Bob May, $16,000 70-70-69-68--277

Steve Elkington, $16,000 69-69-70-69--277

Cameron Beckman, $16,000 67-67-71-71--277

Sergio Garcia, $16,000 71-66-69-71--277

Ian Leggatt, $11,560 71-67-71-69--278

Bob Heintz, $11,560 70-67-71-70--278

Len Mattiace, $11,560 68-67-72-71--278

Chris Smith, $11,560 69-67-71-71--278

Peter Lonard, $11,560 70-68-69-71--278

Loren Roberts, $11,560 71-68-66-71--278

Scott Dunlap, $11,560 71-66-69-72--278

Tim Herron, $11,560 71-68-64-75--278

Chad Campbell, $9,520 71-65-75-68--279

Lee Porter, $9,520 71-66-72-70--279

Brent Geiberger, $9,080 70-70-70-70--280

Jesper Parnevik, $9,080 66-71-72-71--280

John Riegger, $9,080 70-70-69-71--280

Joe Durant, $9,080 68-69-71-72--280

Stuart Appleby, $9,080 70-69-68-73--280

Rich Beem, $9,080 68-69-69-74--280

Gary Nicklaus, $8,520 69-70-73-69--281

David Gossett, $8,520 69-68-75-69--281

David Ishii, $8,520 70-70-72-69--281

Richard Zokol, $8,520 71-67-73-70--281

Phil Tataurangi, $8,520 67-72-71-71--281

Jess Daley, $8,520 72-68-70-71--281

John Rollins, $8,520 69-70-70-72--281

Jim Carter, $8,520 69-69-70-73--281

David Sutherland, $8,120 70-68-75-69--282

Fred Couples, $8,120 70-70-69-73--282

Dudley Hart, $7,920 72-68-74-69--283

Brent Schwarzrock, $7,920 72-68-71-72--283

Shigeki Maruyama, $7,920 70-66-74-73--283

Tom Scherrer, $7,760 70-69-77-68--284


Toms disappointed with
Sony final round

It wasn't the kind of final round David Toms was hoping for at yesterday's $4 million Sony Open.

Entering the last 18 holes in second place with John Cook, Toms was tied for the lead with eventual winner Jerry Kelly at 13-under par after five holes. But then came the double bogey on No. 6 that sent Toms tumbling down the leaderboard.

A birdie on No. 18 helped salvage a 2-over 72 and a four-day total of 10-under 270, good enough for a fourth-place tie with Charles Howell III and Matt Kuchar. But it wasn't what Toms was hoping for. He had visions of winning here and doing a double dip in Hawaii next year at the Mercedes on Maui and the Sony Open on Oahu.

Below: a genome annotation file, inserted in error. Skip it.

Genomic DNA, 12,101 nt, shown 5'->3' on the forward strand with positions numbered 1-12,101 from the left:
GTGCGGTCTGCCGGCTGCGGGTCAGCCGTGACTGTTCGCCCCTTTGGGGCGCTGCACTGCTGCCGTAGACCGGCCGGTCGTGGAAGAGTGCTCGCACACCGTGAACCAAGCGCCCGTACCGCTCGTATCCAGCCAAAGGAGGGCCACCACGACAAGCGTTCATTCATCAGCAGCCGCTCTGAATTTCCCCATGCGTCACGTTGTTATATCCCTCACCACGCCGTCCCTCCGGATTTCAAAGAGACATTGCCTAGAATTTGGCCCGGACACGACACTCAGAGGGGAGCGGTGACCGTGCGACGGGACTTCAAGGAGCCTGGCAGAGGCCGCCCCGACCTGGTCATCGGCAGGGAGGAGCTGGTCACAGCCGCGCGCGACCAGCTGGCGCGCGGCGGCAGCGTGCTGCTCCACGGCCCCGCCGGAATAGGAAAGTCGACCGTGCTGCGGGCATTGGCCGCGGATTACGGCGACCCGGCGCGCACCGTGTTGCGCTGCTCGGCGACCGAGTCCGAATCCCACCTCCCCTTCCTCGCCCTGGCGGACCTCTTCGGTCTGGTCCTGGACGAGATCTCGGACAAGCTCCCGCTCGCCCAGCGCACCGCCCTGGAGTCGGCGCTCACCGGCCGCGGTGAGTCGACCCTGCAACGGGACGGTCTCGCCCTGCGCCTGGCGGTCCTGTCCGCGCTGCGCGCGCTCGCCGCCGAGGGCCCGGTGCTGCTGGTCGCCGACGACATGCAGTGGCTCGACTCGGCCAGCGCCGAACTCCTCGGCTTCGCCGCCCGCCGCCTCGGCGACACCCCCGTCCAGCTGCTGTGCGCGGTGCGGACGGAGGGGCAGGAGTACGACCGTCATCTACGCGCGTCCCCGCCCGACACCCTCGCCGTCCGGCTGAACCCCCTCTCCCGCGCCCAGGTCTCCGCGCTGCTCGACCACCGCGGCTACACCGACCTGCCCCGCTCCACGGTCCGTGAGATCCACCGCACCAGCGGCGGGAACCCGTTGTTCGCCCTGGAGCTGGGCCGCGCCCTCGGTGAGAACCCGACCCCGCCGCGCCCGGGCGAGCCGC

"But that double bogey just killed me," Toms said after walking off the 18th green. "I never really got it going after that. I lost my ball on the sixth, and my game kind of went with it. Sometimes it works out that way. I'm still pleased with the way I played in Hawaii the last couple of weeks."

Toms lost to Sergio Garcia in a playoff at the Mercedes Championships last weekend. He earned another $165,333 this week to become the 20th player in PGA Tour history to surpass the $10 million mark in career earnings.

Local connection: They made Dean Wilson qualify for the Sony Open, and he did not disappoint local golf fans.

Not only did he successfully play his way into the 144-man field, he overcame a shaky 74 on Thursday to fire three consecutive rounds in the 60s to finish in a tie for 23rd with a 6-under-par 274. He tied such PGA Tour notables as Frank Lickliter and Stuart Appleby.

The Kaneohe resident managed consecutive 67s over the weekend to earn a nice $33,714 paycheck. The Japan Tour standout finished the best among the half-dozen local golfers who teed it up on Thursday. Only Wilson and David Ishii survived the even-par cut on Friday.

Ishii didn't have the magic in his bag that led to a 1990 Hawaiian Open championship, but he played the Waialae Country Club course respectably.

The Pearl City resident shot a 1-under 69 yesterday to finish at 281, some 15 strokes off the pace set by winner Jerry Kelly. He finished in a tie for 60th to earn a paycheck of $8,520.

Swinging free: With a final-round 70, Kenny Perry has now recorded 23 consecutive rounds of par or better, including all eight in the 2002 season. Perry's streak is the second-longest on tour. Only Bob Estes at 29 is longer.

Bogey down: Chris Riley's streak of consecutive bogey-free holes ended at 56 on yesterday's third hole. For the event, Riley recorded only two bogeys, forcing caddy Chris Carpenter to pay the Nevada-Las Vegas graduate $50. The 56 holes is the longest such streak this year.

Inside the numbers: Jay Don Blake, who wound up in third with a final-round 65, recorded the only bogey-free round. It was his best finish since 1998. Blake's 5-under effort was matched by Tommy Armour III, David Peoples and Hidemichi Tanaka for the best round of the day. Blake and Brad Elder managed the only eagles.

Howell and John Cook, who finished second this week, crafted the best rounds of the tournament. Both managed 8-under 62s on Friday. It gave Cook a three-shot lead after the second round, one he couldn't hold over the weekend.

Rookies survive: Four of the seven tour rookies who made the cut this weekend earned top-25 finishes. They were Luke Donald (t-12th), Tanaka (t-17th), Pat Perez (t-17th) and Jonathan Byrd (t-23rd).

Perez played in his first PGA Tour event.